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Langerhans cell histiocytosis of the skull in 23 children



To explore the clinical features, diagnosis, treatment and prognosis of Langerhans cell histiocytosis (LCH) of the skull in children.


This study retrospectively summarized the clinical manifestations, treatment methods and follow-up status of children with skull LCH who were admitted to the Department of Neurosurgery of Shanghai Children’s Hospital from January 2014 to June 2021.


A total of 23 patients confirmed by histology as LCH received hospitalization treatment, including 14 males and 9 females, aged (5.76 ± 3.86) years old. The clinical manifestations were mostly incidentally discovered head masses that gradually enlarged (19 cases, 82.61%). Only 2 cases are affected by multiple systems, while the rest are affected by single systems. 9 patients were involved in multiple skull lesions, and 14 patients had local skull lesions. All patients underwent surgical intervention, with 17 patients undergoing total resection and 6 patients undergoing biopsy. 21 patients received chemotherapy after surgery. The median follow-up was 2.46 years (range 0.33–6.83 years). 21 patients had their symptoms and signs under control or even resolved, and 2 patients experienced recurrence during follow-up. The overall control rate reached 91.30%.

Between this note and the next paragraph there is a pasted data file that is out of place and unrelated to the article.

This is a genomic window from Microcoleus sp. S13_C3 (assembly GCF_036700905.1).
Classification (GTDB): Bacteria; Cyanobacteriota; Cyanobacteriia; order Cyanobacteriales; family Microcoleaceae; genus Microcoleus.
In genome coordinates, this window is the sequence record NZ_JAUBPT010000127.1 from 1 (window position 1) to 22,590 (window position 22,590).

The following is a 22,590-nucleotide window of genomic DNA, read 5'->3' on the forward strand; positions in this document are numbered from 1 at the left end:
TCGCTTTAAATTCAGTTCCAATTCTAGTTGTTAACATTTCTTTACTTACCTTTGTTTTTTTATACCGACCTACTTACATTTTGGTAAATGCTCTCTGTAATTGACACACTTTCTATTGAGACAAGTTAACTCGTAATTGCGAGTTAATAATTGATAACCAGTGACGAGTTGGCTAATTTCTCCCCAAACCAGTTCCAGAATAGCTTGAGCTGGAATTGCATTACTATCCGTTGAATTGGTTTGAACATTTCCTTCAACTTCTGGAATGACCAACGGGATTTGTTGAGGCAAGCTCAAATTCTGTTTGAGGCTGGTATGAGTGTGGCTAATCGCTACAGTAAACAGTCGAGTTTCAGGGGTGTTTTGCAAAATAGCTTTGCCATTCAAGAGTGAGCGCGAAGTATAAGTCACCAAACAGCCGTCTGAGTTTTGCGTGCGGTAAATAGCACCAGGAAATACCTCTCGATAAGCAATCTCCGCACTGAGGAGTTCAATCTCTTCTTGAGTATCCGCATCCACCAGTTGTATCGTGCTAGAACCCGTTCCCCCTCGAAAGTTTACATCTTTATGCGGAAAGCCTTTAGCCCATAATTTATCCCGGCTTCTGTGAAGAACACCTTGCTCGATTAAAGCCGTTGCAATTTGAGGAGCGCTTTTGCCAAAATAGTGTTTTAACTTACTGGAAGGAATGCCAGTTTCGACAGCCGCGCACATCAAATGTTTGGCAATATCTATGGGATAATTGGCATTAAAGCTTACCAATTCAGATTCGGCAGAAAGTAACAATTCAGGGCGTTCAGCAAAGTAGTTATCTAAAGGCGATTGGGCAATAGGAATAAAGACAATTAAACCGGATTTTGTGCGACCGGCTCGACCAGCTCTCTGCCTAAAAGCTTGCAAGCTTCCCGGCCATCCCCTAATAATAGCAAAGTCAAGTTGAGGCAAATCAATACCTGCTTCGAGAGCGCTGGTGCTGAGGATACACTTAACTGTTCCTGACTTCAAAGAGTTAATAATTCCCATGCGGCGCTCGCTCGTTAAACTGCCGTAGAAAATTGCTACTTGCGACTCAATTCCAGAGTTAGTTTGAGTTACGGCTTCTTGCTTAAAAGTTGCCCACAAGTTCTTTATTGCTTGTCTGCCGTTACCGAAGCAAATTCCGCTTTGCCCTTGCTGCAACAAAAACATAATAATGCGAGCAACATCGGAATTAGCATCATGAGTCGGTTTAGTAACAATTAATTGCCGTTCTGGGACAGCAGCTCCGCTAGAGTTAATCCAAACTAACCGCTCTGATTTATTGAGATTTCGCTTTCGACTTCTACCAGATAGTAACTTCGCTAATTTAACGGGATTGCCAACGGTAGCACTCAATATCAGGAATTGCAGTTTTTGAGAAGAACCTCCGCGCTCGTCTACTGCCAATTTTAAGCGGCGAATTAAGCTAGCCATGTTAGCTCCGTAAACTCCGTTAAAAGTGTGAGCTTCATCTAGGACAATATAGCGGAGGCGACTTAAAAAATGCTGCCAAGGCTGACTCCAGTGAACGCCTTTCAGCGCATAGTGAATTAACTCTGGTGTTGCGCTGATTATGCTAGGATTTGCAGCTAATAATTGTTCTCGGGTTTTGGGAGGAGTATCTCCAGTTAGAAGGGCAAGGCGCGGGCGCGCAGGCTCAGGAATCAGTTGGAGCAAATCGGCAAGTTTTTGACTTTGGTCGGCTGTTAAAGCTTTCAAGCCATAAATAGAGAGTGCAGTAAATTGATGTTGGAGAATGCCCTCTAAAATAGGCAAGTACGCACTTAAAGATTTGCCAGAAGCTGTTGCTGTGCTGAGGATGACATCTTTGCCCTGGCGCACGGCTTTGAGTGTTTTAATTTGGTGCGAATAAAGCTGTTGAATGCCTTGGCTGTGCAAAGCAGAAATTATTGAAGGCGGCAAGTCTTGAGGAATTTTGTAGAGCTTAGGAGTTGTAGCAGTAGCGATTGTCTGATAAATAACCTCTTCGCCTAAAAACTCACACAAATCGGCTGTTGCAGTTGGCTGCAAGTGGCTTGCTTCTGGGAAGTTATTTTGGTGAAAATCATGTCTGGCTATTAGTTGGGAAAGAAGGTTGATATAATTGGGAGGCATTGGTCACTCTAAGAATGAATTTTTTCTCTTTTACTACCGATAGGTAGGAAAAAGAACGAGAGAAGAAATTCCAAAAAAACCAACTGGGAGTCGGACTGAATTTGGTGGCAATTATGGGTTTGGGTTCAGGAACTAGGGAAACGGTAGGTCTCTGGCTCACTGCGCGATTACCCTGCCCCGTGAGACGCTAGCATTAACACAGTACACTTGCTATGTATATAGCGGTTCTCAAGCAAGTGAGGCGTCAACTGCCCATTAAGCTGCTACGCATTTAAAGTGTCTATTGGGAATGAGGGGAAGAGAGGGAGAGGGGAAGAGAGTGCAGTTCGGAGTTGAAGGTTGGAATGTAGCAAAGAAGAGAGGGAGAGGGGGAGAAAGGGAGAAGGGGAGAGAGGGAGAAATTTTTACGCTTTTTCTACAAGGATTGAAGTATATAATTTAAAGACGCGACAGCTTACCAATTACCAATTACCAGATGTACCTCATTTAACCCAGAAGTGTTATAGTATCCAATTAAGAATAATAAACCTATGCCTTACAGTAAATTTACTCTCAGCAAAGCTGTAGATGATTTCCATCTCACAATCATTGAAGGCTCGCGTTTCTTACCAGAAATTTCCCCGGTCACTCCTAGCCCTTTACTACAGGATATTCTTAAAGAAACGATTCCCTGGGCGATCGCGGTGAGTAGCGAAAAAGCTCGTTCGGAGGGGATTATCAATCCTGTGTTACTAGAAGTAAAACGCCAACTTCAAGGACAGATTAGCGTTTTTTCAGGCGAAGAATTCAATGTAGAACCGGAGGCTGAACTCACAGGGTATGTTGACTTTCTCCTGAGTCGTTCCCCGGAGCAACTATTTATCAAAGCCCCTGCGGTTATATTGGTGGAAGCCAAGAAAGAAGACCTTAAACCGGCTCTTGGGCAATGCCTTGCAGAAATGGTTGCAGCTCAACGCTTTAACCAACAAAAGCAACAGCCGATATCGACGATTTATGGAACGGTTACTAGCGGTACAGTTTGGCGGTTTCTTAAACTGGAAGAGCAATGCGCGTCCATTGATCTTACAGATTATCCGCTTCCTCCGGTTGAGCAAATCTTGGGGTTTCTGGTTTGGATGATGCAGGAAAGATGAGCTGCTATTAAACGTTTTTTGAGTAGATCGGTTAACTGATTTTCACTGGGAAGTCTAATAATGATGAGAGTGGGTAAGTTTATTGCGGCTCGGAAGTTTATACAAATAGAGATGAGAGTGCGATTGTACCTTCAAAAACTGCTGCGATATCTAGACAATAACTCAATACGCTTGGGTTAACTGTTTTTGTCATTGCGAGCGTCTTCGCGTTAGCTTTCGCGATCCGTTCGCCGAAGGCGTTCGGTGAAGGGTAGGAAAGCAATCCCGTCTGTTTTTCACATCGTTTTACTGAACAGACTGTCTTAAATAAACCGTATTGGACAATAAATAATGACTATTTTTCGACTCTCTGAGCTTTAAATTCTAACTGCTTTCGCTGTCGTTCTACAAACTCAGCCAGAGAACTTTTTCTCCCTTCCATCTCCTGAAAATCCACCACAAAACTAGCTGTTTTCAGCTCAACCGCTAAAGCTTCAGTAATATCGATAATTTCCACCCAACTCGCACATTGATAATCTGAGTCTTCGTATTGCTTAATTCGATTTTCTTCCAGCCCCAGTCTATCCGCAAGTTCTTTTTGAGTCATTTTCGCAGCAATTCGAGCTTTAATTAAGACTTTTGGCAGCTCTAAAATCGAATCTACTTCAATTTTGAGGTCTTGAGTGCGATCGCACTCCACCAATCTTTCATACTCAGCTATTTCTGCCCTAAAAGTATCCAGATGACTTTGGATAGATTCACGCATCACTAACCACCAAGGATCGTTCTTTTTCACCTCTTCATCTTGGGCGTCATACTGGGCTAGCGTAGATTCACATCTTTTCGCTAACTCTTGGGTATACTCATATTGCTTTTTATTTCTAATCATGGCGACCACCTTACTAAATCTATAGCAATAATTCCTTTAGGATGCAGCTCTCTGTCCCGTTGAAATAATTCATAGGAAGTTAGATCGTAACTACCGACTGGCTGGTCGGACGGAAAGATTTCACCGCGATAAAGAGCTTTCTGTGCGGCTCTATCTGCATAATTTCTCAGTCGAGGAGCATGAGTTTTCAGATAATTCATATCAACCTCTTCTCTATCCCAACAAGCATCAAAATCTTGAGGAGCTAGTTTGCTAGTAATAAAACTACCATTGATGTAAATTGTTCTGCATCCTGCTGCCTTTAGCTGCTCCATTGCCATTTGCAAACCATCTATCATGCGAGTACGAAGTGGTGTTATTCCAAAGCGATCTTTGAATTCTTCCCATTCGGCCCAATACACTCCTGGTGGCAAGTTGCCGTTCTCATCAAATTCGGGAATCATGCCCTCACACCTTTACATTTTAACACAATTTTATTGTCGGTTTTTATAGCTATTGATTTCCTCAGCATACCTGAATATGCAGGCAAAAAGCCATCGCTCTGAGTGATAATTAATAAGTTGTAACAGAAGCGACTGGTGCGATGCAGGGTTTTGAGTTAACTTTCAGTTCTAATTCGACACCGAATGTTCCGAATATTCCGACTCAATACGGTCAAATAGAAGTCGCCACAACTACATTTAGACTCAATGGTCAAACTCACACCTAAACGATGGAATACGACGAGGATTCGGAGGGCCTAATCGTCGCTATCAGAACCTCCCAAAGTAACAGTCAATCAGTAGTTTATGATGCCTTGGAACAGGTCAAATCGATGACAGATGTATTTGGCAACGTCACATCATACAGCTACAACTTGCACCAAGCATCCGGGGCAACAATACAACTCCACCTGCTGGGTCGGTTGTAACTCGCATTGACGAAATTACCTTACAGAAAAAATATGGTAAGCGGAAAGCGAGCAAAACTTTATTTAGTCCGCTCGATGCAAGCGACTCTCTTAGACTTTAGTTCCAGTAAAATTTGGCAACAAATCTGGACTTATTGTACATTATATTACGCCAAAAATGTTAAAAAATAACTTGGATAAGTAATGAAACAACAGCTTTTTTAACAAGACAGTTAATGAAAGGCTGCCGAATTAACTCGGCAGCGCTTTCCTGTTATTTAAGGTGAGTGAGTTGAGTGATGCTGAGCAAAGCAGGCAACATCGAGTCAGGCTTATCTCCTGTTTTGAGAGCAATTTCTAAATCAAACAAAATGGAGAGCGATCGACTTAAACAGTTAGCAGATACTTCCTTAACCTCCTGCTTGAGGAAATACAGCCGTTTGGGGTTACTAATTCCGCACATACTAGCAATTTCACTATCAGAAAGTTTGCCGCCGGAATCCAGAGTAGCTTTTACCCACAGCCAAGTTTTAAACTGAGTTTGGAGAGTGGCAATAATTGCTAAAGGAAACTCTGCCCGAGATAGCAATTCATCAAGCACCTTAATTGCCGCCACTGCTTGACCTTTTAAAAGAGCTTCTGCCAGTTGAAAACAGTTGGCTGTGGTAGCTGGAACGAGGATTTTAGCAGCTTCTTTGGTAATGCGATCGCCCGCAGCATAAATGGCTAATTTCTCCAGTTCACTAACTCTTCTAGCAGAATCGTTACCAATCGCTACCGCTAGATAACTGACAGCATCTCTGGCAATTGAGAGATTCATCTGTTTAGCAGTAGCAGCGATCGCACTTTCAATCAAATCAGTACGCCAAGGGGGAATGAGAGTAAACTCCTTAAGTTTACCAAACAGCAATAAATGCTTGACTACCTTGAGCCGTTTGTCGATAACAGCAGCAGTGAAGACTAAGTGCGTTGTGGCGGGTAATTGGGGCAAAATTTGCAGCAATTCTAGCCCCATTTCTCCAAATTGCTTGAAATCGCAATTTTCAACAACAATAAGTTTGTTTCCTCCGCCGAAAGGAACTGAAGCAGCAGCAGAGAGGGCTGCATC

Personalized treatment plans according to different clinical types. Regular outpatient follow-up is crucial to monitor disease recurrence and late effects.


Langerhans cell histiocytosis (LCH), formerly known as histiocytosis X, poses a challenge due to its unknown etiology, sparking ongoing debates on whether it represents a malignant process or an immune-mediated inflammatory state. Pathological Langerhans cells exhibit proliferation in various human organs [1]. While LCH lesions can manifest in different tissues, including skin, subthalamic, liver, lung, or lymphoid tissues, the disease most commonly targets bone, with the skull being the primary site of involvement [1, 2]. Despite its significance, there is a limited number of literature reports on LCH in children’s skulls, making it susceptible to misdiagnosis. The optimal therapy for LCH remains undefined. This study reviews clinical data from 23 pediatric patients with cranial LCH, systematically analyzing their clinical and imaging characteristics. Additionally, it reports treatment outcomes involving surgical resection combined with systemic intravenous chemotherapy, supplemented by a comprehensive review of relevant literature reports to gain insights into managing this rare entity.

Materials and methods

This retrospective study collected clinical manifestations, imaging examinations, treatment methods, and follow-up data from children with skull LCH admitted to the Neurosurgery Department of Shanghai Children’s Hospital between January 2014 and June 2021. Diagnostic criteria were based on pathological and immunohistochemical results, aligning with the latest Langerhans cell proliferation guidelines from the International Organization Cell Association [3].